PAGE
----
Methane is a particular concern because it is about 80 times more potent than carbon dioxide in its ability to trap heat as a greenhouse gas. But it is much more short-lived than carbon dioxide.
As the climate crisis escalates quickly in the coming decade, sharply cutting methane emissions is seen as key to limiting warming to 1.5 C, a goal of the international Paris Agreement to avoid more catastrophic impacts.
Shindell says that the exact amount of emissions is still an open question, because it remains to be seen how much of the methane will be oxidized as it passes through the ocean waters, a process that will result in a part of it being released into the atmosphere as much less potent carbon dioxide instead of methane.
Because of the “enormous volume” of the gas being released, Shindell says “we don’t really know how it works.” Despite the uncertainty, he says we will likely see a very large amount of methane be released, although on a global scale, the impact on the climate will be limited.
Energy security in Europe at stake
Since Nord Stream was no longer carrying gas to Europe, the recent damage won’t have any further impact on the continent’s energy situation. But authorities in Europe, including the Danish government and the NATO military alliance say the leaks were the result of deliberate sabotage.
“It’s an attack on European energy infrastructure, European energy security, close to our borders. That’s something we will respond to in solidarity in Europe,” Jeppe Kofod, the foreign minister of Denmark, said on Wednesday.
Russia has denied responsibility for sabotaging the pipelines and says it has launched its own investigation into what’s happened. But the leaks are likely to escalate tensions over the war in Ukraine and how it’s impacting European energy supplies.
“Whenever there is a war, of course critical infrastructure is damaged, but there is no war in the Baltic Sea,” Lilliestam said.
“So someone has really broken a taboo in this.”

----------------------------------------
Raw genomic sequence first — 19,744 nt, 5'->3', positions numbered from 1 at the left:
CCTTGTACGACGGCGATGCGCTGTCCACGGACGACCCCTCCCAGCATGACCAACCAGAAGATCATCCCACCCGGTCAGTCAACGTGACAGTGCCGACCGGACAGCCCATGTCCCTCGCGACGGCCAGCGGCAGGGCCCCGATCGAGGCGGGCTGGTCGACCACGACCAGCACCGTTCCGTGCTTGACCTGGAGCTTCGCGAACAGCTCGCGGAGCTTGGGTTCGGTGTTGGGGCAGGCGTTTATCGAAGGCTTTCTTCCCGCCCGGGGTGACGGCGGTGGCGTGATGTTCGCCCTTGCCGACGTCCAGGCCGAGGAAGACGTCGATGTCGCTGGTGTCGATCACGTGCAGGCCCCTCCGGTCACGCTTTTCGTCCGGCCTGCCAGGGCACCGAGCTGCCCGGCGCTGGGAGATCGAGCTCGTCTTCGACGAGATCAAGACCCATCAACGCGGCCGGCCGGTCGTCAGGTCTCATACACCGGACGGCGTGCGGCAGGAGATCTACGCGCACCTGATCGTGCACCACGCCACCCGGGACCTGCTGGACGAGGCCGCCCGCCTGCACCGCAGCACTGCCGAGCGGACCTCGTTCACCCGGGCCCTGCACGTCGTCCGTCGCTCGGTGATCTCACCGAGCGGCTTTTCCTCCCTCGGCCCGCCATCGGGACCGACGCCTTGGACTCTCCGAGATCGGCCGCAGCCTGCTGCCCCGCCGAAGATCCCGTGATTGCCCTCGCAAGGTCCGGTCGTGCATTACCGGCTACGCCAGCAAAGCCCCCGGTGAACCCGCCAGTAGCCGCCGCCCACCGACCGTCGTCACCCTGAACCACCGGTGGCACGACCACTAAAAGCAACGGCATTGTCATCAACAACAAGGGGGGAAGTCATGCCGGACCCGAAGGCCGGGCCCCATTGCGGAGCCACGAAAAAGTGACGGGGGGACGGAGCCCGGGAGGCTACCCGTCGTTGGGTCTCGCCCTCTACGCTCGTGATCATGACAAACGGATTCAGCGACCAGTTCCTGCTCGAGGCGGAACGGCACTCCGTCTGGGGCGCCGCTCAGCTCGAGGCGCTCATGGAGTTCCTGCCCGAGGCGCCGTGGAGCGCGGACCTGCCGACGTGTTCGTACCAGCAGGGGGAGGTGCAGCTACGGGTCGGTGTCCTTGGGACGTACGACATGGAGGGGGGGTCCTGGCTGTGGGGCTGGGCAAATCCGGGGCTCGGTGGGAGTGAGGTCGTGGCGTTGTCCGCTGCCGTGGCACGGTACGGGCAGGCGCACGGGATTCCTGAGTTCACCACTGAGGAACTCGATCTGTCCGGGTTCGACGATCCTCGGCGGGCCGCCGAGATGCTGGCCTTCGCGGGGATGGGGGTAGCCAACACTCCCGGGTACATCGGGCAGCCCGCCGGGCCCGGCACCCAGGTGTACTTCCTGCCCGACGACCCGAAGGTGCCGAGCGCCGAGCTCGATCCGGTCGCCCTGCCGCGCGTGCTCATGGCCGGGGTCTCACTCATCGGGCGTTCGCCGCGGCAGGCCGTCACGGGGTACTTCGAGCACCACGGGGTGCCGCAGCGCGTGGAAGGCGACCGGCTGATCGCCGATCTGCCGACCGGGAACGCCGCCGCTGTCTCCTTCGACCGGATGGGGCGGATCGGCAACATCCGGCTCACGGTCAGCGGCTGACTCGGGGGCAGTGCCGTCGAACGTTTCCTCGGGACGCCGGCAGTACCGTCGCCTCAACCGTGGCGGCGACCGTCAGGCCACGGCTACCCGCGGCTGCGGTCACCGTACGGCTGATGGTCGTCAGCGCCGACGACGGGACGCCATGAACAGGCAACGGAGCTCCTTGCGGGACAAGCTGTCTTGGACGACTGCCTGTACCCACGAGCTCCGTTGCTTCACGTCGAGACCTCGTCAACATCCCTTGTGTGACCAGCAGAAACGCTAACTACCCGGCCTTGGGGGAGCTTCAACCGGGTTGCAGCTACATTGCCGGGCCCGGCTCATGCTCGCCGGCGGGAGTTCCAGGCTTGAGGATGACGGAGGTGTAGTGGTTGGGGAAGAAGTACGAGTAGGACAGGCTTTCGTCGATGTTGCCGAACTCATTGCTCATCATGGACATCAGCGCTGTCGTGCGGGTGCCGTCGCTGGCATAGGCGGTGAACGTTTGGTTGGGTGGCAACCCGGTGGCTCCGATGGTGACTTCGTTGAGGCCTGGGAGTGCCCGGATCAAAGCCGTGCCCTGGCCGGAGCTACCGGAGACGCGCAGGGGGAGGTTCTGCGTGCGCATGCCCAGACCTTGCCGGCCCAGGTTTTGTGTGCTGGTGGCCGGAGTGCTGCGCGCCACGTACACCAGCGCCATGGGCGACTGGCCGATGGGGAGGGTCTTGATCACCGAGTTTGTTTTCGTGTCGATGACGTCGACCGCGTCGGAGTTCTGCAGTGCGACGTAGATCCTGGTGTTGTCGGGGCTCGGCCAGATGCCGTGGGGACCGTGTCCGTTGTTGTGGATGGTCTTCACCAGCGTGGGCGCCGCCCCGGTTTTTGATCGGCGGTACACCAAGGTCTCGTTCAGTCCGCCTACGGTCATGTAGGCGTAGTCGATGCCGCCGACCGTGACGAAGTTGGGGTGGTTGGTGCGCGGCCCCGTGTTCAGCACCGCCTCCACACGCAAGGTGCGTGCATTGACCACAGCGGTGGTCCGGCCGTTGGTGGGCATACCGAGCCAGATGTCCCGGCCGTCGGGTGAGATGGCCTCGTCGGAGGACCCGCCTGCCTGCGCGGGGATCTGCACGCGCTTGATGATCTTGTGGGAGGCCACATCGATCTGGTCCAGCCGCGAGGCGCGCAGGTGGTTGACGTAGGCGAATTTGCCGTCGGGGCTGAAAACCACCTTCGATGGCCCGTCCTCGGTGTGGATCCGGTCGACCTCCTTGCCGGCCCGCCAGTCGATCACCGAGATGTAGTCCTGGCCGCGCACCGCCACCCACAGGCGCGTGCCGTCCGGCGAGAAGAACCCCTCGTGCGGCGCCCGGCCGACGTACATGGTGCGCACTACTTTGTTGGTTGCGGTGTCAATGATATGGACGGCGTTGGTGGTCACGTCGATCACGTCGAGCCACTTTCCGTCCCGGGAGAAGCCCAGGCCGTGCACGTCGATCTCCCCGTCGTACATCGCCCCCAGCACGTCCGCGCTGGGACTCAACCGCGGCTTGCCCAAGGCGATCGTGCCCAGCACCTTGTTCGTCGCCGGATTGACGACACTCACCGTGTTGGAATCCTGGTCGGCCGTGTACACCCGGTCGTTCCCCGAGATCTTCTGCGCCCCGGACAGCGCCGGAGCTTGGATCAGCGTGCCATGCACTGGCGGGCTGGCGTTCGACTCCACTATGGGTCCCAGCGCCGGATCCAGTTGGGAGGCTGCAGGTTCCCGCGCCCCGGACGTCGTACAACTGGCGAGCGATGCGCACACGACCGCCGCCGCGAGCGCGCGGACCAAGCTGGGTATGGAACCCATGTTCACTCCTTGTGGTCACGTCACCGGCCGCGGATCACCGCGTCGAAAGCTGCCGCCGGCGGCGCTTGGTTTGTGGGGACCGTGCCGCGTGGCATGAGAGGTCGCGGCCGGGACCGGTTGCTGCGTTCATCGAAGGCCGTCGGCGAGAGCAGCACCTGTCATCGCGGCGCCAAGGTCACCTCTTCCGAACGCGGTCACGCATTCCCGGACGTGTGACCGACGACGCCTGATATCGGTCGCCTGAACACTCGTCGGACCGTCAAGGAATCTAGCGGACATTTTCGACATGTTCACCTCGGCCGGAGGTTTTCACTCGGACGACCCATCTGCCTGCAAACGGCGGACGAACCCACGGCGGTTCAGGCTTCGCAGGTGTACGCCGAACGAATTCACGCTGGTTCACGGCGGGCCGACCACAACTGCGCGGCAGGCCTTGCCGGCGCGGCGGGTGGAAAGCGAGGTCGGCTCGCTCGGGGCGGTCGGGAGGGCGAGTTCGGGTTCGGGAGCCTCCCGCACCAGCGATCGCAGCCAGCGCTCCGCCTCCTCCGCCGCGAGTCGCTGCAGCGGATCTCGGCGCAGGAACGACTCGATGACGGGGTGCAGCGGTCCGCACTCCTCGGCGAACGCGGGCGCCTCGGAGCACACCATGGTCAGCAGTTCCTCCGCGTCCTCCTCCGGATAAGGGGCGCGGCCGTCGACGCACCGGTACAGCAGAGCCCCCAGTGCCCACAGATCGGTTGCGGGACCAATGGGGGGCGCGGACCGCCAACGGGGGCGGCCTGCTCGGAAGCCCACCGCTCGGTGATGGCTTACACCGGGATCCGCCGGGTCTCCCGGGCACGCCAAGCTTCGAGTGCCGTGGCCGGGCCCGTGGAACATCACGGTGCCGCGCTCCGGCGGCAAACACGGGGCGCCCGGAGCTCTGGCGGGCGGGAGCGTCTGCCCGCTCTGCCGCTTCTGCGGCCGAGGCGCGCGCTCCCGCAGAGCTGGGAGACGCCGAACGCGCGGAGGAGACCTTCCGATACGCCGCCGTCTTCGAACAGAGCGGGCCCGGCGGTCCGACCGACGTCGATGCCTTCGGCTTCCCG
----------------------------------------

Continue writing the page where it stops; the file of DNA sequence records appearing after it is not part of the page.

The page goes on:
An accelerated transition?
The war in Ukraine has accelerated Europe’s efforts to get off Russian gas; the European Commission proposed a plan earlier this year to cut Russian gas imports into the bloc by two-thirds by the end of 2022.
But demand for gas itself remains. The plan saw the EU trying to find other sources in the short term, including liquefied natural gas (LNG) from major exporters in the Middle East and elsewhere, which will increase greenhouse gas emissions.
At the same time, the bloc will increase funding for renewables like wind and solar for the longer term, and set a renewable energy target of 45 per cent by 2030.
While that’s still likely to mean a lot of fossil fuels in the mix, Shindell says the Nord Stream leaks have highlighted another advantage of renewable energy — that it can be more secure in times of conflict.
“Nobody can sabotage the sun and the wind,” he pointed out.
“They’re immune to this kind of supply disruption.”
Lilliestam says the prospect of attacks on pipeline infrastructure is a “nightmare scenario” for Europe right now, because it is heavily dependent on gas imports from Norway and the U.K.
“In the long term, the gas crisis and the current energy crisis and the climate crisis have the same solutions,” Lilliestam said.
“This crisis is, if anything, going to speed up the decarbonization of European energy. I’m pretty convinced of that just because the necessity is so much stronger now.”